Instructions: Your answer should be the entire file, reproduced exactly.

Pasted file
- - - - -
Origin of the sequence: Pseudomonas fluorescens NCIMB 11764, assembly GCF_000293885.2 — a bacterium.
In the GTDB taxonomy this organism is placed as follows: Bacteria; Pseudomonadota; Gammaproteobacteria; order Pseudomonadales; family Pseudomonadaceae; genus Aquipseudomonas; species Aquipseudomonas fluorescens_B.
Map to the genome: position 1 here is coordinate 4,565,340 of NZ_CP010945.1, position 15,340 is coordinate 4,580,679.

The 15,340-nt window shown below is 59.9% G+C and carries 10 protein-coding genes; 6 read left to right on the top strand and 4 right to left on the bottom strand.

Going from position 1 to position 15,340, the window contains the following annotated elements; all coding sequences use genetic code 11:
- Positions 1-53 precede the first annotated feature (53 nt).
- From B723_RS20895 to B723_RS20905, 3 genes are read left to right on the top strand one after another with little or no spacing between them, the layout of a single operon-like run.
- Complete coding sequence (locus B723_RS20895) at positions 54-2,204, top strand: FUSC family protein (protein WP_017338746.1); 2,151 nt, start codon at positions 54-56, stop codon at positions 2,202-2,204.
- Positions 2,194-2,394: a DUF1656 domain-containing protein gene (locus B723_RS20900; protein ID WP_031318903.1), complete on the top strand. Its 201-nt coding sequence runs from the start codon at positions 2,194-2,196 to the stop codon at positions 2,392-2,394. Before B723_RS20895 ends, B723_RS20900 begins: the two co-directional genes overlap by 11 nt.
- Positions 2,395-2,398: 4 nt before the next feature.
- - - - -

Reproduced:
Origin of the sequence: Pseudomonas fluorescens NCIMB 11764, assembly GCF_000293885.2 — a bacterium.
In the GTDB taxonomy this organism is placed as follows: Bacteria; Pseudomonadota; Gammaproteobacteria; order Pseudomonadales; family Pseudomonadaceae; genus Aquipseudomonas; species Aquipseudomonas fluorescens_B.
Map to the genome: position 1 here is coordinate 4,565,340 of NZ_CP010945.1, position 15,340 is coordinate 4,580,679.

The 15,340-nt window shown below is 59.9% G+C and carries 10 protein-coding genes; 6 read left to right on the top strand and 4 right to left on the bottom strand.

Going from position 1 to position 15,340, the window contains the following annotated elements; all coding sequences use genetic code 11:
- Positions 1-53 precede the first annotated feature (53 nt).
- From B723_RS20895 to B723_RS20905, 3 genes are read left to right on the top strand one after another with little or no spacing between them, the layout of a single operon-like run.
- Complete coding sequence (locus B723_RS20895) at positions 54-2,204, top strand: FUSC family protein (protein WP_017338746.1); 2,151 nt, start codon at positions 54-56, stop codon at positions 2,202-2,204.
- Positions 2,194-2,394: a DUF1656 domain-containing protein gene (locus B723_RS20900; protein ID WP_031318903.1), complete on the top strand. Its 201-nt coding sequence runs from the start codon at positions 2,194-2,196 to the stop codon at positions 2,392-2,394. Before B723_RS20895 ends, B723_RS20900 begins: the two co-directional genes overlap by 11 nt.
- Positions 2,395-2,398: 4 nt before the next feature.